Portugal insists it can meet debt payments

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Portugal insisted Wednesday it will "meet its financial commitments," responding to escalating market fears that it could fail to make its short-term debt payments.

The finance ministry statement came hours after the treasury was forced to offer sharply higher interest rates to raise badly needed fresh funds.

The auction of six- and 12-month bonds "confirmed the deterioration of the financing conditions sparked by the rejection" by parliament of the minority government's austerity plan last month, the statement said.

That vote led to the resignation of Socialist Prime Minister Jose Socrates on March 23. President Anibal Cavaco Silva then on Thursday called early general elections for June 5.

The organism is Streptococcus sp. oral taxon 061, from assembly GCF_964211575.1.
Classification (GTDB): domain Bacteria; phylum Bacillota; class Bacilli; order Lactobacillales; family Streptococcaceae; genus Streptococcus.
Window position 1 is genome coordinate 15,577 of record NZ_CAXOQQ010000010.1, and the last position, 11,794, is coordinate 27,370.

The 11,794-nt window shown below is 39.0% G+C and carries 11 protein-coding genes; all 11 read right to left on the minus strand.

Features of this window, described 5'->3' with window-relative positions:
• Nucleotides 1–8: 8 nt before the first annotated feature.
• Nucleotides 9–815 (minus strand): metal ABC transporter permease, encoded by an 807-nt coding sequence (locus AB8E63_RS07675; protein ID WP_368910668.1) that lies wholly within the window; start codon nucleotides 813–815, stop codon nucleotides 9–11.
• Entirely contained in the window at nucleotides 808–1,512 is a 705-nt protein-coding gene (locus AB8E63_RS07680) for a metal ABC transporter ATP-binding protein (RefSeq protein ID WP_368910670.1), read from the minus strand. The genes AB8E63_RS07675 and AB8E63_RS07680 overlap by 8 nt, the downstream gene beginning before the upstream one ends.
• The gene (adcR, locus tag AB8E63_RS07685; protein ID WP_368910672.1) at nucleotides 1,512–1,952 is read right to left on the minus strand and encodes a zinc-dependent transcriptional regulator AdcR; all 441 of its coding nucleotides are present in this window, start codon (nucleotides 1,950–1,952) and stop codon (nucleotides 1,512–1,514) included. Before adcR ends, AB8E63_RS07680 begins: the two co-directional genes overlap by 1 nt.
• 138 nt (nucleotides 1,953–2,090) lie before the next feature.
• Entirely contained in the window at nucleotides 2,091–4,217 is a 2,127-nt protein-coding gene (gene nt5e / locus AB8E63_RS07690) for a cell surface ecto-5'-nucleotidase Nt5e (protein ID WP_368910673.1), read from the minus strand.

"The current interest rates lead to the conclusion that the damage caused by the rejection of the (austerity) plan is irreparable," the finance ministry said.

But Lisbon "is able to meet its scheduled financial commitments," it added.

It was the first time that the government had said publicly that it could make the debt payments.

Portugal must repay some 4.2 billion euros ($6.0 billion) of debt April 15 and another 4.9 billion euros ($7.0 billion) by June 15.

But the markets increasingly believe that Lisbon will be forced to seek an international bailout, such as those granted to fellow eurozone strugglers Greece and Ireland last year.

They are demanding ever-higher rates of return to provide fresh funds to cover its debt.

© 2011 AFP

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